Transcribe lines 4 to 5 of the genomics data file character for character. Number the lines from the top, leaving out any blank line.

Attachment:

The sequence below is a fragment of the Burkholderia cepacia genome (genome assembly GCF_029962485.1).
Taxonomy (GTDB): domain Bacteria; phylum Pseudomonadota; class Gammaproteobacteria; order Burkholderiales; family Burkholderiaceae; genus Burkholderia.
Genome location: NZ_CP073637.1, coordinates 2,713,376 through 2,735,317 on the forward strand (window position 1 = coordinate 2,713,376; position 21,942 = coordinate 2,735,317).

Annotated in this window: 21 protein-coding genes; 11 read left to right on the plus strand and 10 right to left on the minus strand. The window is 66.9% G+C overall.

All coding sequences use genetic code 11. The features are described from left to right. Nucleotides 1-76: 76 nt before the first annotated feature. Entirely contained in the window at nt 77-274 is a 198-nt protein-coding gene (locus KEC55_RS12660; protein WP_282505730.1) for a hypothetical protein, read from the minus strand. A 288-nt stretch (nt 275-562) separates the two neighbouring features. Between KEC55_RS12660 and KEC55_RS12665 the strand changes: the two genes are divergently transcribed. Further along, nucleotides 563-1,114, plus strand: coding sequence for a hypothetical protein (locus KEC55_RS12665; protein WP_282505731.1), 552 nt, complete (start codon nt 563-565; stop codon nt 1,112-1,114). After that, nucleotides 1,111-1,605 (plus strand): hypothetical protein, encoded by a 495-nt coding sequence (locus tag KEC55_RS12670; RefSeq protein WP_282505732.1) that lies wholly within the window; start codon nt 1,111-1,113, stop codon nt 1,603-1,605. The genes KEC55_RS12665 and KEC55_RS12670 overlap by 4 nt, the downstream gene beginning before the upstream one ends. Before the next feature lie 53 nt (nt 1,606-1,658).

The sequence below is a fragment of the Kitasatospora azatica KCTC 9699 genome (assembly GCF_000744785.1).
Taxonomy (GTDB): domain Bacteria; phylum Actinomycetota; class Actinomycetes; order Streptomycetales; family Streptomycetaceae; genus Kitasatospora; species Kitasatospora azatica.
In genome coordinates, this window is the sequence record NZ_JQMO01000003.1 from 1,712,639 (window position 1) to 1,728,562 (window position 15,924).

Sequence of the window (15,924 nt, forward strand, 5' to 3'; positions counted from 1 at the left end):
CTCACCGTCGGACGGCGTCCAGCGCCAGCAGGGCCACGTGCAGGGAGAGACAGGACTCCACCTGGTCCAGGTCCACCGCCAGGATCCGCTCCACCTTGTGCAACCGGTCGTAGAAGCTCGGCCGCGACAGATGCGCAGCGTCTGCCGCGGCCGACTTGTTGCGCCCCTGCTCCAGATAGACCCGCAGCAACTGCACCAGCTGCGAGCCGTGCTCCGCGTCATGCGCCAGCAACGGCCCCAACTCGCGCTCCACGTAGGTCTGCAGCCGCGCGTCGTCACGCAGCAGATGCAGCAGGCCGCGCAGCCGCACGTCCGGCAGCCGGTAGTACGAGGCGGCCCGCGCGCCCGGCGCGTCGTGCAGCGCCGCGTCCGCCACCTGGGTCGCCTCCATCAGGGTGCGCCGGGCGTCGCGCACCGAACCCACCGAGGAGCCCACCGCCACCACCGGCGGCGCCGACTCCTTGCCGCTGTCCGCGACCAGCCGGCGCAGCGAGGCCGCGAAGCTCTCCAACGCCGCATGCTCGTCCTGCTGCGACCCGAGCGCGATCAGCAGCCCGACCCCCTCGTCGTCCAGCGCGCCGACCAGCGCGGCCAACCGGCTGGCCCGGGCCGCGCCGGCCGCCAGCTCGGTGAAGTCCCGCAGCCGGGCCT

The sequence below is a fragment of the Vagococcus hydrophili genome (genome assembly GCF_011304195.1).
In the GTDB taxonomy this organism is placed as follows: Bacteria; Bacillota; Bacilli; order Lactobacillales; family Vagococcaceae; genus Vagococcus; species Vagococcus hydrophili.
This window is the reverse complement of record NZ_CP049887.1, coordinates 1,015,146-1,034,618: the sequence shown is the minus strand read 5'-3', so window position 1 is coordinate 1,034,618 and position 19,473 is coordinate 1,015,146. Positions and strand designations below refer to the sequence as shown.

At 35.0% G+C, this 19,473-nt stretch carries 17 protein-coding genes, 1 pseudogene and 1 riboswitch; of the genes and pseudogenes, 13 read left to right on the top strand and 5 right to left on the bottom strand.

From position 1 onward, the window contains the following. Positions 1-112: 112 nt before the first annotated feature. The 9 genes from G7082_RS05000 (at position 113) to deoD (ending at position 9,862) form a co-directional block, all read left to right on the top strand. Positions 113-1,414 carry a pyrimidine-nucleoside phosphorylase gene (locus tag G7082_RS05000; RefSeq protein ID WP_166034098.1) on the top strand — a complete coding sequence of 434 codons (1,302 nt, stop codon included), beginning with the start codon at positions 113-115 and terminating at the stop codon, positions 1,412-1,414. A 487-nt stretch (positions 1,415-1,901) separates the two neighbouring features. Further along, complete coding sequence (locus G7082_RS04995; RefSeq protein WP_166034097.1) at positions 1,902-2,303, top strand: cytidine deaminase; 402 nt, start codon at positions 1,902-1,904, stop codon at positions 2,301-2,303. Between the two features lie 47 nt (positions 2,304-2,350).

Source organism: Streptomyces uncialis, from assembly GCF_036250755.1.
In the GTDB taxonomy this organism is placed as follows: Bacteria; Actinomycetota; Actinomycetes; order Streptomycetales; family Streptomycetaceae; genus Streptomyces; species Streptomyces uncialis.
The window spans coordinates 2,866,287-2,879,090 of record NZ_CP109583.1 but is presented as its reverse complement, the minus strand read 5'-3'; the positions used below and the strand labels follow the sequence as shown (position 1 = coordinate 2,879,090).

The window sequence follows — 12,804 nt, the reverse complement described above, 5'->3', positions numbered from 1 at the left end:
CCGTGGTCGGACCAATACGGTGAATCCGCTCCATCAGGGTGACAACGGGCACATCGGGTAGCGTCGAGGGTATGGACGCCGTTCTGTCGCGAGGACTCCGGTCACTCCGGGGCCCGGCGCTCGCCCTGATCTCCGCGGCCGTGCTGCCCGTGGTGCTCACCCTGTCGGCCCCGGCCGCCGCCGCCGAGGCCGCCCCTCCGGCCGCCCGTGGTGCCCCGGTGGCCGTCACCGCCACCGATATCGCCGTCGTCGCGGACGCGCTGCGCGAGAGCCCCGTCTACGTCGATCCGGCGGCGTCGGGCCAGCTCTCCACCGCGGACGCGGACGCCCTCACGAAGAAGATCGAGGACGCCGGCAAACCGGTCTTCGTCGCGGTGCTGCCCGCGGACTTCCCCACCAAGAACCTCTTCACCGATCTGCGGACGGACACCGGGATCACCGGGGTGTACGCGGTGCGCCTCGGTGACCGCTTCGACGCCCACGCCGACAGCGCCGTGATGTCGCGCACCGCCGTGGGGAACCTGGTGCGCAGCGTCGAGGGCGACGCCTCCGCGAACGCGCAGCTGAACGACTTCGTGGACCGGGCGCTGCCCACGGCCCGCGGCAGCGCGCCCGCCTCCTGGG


Annotated in this window: 21 protein-coding genes; 11 read left to right on the plus strand and 10 right to left on the minus strand. The window is 66.9% G+C overall.

All coding sequences use genetic code 11. The features are described from left to right. Nucleotides 1-76: 76 nt before the first annotated feature. Entirely contained in the window at nt 77-274 is a 198-nt protein-coding gene (locus KEC55_RS12660; protein WP_282505730.1) for a hypothetical protein, read from the minus strand. A 288-nt stretch (nt 275-562) separates the two neighbouring features. Between KEC55_RS12660 and KEC55_RS12665 the strand changes: the two genes are divergently transcribed. Further along, nucleotides 563-1,114, plus strand: coding sequence for a hypothetical protein (locus KEC55_RS12665; protein WP_282505731.1), 552 nt, complete (start codon nt 563-565; stop codon nt 1,112-1,114). After that, nucleotides 1,111-1,605 (plus strand): hypothetical protein, encoded by a 495-nt coding sequence (locus tag KEC55_RS12670; RefSeq protein WP_282505732.1) that lies wholly within the window; start codon nt 1,111-1,113, stop codon nt 1,603-1,605. The genes KEC55_RS12665 and KEC55_RS12670 overlap by 4 nt, the downstream gene beginning before the upstream one ends. Before the next feature lie 53 nt (nt 1,606-1,658).